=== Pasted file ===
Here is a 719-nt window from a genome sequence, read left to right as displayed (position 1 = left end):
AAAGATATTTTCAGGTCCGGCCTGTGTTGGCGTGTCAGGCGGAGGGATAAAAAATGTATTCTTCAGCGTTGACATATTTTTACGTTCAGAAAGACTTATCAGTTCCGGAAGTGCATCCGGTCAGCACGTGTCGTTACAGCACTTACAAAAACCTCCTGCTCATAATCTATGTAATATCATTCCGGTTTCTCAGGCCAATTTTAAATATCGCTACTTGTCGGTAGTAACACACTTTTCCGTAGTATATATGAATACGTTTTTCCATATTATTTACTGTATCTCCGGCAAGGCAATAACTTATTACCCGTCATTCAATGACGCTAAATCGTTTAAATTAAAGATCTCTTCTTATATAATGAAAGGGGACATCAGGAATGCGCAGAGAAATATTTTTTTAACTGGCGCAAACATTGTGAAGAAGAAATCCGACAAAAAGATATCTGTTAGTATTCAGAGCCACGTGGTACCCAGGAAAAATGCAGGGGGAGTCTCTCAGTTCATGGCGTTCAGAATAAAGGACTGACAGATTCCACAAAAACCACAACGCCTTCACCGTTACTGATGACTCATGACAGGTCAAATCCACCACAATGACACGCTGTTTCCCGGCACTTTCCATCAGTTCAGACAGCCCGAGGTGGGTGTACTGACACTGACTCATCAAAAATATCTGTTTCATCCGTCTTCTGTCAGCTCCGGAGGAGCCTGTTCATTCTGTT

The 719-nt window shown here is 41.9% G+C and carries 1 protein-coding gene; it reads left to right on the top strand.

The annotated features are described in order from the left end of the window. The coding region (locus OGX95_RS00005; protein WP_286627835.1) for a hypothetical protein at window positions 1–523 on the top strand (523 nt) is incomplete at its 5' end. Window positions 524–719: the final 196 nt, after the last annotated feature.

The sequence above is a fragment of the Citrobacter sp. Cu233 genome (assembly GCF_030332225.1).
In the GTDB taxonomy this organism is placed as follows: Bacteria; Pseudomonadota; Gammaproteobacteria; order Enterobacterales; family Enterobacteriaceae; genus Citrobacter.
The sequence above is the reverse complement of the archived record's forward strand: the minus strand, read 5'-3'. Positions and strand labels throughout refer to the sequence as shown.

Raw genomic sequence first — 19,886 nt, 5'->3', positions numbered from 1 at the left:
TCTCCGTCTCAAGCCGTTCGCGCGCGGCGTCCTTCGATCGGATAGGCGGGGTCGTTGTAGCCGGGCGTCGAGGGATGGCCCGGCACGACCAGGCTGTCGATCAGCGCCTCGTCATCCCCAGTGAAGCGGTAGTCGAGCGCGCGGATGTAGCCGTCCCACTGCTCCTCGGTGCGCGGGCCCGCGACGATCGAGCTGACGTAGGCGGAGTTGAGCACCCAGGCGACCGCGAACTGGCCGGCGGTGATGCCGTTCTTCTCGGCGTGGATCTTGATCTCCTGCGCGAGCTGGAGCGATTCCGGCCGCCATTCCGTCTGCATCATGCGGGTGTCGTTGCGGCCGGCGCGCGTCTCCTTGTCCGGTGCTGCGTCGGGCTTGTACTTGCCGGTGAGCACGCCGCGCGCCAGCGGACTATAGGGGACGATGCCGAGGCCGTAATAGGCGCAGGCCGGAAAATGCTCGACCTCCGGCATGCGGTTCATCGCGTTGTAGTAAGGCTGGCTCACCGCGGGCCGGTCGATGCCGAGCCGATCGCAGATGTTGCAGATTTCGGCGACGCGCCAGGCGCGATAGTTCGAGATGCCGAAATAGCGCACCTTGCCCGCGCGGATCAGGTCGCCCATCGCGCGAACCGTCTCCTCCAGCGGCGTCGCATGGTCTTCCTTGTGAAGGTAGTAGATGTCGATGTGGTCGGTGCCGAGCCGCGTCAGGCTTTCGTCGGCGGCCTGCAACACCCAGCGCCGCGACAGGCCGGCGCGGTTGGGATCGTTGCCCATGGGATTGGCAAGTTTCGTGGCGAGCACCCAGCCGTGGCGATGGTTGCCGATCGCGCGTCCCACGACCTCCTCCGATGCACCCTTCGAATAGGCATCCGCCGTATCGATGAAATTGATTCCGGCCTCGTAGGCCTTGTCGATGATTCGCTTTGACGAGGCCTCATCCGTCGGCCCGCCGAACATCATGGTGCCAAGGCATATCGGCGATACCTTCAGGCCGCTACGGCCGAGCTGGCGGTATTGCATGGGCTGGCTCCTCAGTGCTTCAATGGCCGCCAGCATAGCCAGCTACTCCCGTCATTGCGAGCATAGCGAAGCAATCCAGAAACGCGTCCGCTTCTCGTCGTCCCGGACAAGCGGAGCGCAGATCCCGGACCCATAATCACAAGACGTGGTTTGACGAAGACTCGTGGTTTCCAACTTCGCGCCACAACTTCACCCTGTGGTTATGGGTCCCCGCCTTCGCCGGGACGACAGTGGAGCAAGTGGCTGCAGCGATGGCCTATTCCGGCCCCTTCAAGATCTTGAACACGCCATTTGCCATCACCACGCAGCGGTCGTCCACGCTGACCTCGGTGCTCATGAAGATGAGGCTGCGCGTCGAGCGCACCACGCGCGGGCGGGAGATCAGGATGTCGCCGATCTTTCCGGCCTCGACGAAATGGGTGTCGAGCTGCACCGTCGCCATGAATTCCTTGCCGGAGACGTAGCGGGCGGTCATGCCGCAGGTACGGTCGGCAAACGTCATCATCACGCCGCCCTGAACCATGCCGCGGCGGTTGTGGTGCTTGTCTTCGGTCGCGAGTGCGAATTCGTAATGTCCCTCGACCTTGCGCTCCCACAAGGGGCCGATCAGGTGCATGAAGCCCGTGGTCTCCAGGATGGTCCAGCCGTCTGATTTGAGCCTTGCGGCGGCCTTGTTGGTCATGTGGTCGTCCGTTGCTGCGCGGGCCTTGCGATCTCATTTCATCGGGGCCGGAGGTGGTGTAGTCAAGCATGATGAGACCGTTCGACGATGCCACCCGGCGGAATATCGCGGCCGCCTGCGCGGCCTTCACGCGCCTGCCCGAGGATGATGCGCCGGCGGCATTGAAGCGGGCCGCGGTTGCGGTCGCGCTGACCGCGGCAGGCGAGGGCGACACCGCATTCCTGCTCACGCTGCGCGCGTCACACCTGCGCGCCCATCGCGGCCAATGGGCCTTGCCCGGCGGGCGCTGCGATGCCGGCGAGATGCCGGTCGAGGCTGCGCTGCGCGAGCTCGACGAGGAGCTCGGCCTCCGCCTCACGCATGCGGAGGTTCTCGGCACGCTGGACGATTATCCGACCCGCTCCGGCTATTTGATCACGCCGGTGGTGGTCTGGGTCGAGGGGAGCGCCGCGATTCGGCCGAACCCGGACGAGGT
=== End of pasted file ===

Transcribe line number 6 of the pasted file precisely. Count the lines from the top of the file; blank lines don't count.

In the GTDB taxonomy this organism is placed as follows: Bacteria; Pseudomonadota; Gammaproteobacteria; order Enterobacterales; family Enterobacteriaceae; genus Citrobacter.